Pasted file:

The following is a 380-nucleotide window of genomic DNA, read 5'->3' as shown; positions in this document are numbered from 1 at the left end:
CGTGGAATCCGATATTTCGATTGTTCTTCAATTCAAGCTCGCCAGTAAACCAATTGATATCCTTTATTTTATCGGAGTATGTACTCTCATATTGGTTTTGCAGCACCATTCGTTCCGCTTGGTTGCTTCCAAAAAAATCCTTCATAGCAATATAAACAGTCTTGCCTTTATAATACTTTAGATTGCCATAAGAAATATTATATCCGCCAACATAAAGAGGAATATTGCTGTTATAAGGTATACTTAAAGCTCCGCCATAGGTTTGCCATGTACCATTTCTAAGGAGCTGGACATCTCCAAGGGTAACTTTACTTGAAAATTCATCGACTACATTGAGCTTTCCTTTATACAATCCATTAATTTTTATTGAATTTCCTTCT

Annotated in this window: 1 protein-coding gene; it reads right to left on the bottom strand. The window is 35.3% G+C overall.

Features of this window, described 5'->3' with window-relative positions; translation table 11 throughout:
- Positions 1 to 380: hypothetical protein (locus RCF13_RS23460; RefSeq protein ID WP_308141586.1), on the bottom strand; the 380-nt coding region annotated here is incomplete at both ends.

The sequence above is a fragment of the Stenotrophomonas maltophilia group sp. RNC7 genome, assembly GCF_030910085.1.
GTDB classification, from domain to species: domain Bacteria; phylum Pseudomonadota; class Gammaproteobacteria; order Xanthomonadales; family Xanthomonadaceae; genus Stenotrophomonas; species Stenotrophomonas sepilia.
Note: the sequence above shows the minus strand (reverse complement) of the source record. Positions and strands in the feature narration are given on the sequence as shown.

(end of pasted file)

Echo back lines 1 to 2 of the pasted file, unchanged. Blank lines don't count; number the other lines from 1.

The following is a 380-nucleotide window of genomic DNA, read 5'->3' as shown; positions in this document are numbered from 1 at the left end:
CGTGGAATCCGATATTTCGATTGTTCTTCAATTCAAGCTCGCCAGTAAACCAATTGATATCCTTTATTTTATCGGAGTATGTACTCTCATATTGGTTTTGCAGCACCATTCGTTCCGCTTGGTTGCTTCCAAAAAAATCCTTCATAGCAATATAAACAGTCTTGCCTTTATAATACTTTAGATTGCCATAAGAAATATTATATCCGCCAACATAAAGAGGAATATTGCTGTTATAAGGTATACTTAAAGCTCCGCCATAGGTTTGCCATGTACCATTTCTAAGGAGCTGGACATCTCCAAGGGTAACTTTACTTGAAAATTCATCGACTACATTGAGCTTTCCTTTATACAATCCATTAATTTTTATTGAATTTCCTTCT